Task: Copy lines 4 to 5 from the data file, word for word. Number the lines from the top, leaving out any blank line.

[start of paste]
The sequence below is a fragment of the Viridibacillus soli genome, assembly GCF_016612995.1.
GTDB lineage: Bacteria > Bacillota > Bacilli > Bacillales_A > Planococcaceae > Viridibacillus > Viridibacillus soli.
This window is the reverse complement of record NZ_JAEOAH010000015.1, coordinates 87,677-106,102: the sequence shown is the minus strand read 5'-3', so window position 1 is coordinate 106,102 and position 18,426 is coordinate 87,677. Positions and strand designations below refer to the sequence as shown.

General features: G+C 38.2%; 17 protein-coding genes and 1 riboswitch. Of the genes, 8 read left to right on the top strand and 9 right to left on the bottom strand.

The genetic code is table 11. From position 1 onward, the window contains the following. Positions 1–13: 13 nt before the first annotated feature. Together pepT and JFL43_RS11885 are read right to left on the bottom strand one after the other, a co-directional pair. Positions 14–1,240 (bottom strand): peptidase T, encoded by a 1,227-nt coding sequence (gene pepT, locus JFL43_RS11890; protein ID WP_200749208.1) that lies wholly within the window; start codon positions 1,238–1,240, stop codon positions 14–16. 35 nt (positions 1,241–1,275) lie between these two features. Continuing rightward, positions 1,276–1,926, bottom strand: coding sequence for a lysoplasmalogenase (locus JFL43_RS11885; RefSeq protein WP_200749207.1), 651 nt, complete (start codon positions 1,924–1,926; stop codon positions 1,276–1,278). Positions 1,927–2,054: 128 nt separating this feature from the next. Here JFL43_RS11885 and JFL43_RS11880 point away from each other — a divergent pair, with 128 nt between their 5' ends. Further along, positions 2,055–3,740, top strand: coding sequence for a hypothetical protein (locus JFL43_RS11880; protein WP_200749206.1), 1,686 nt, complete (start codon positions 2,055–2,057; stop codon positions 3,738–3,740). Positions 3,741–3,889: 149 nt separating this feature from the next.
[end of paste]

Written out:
General features: G+C 38.2%; 17 protein-coding genes and 1 riboswitch. Of the genes, 8 read left to right on the top strand and 9 right to left on the bottom strand.

The genetic code is table 11. From position 1 onward, the window contains the following. Positions 1–13: 13 nt before the first annotated feature. Together pepT and JFL43_RS11885 are read right to left on the bottom strand one after the other, a co-directional pair. Positions 14–1,240 (bottom strand): peptidase T, encoded by a 1,227-nt coding sequence (gene pepT, locus JFL43_RS11890; protein ID WP_200749208.1) that lies wholly within the window; start codon positions 1,238–1,240, stop codon positions 14–16. 35 nt (positions 1,241–1,275) lie between these two features. Continuing rightward, positions 1,276–1,926, bottom strand: coding sequence for a lysoplasmalogenase (locus JFL43_RS11885; RefSeq protein WP_200749207.1), 651 nt, complete (start codon positions 1,924–1,926; stop codon positions 1,276–1,278). Positions 1,927–2,054: 128 nt separating this feature from the next. Here JFL43_RS11885 and JFL43_RS11880 point away from each other — a divergent pair, with 128 nt between their 5' ends. Further along, positions 2,055–3,740, top strand: coding sequence for a hypothetical protein (locus JFL43_RS11880; protein WP_200749206.1), 1,686 nt, complete (start codon positions 2,055–2,057; stop codon positions 3,738–3,740). Positions 3,741–3,889: 149 nt separating this feature from the next.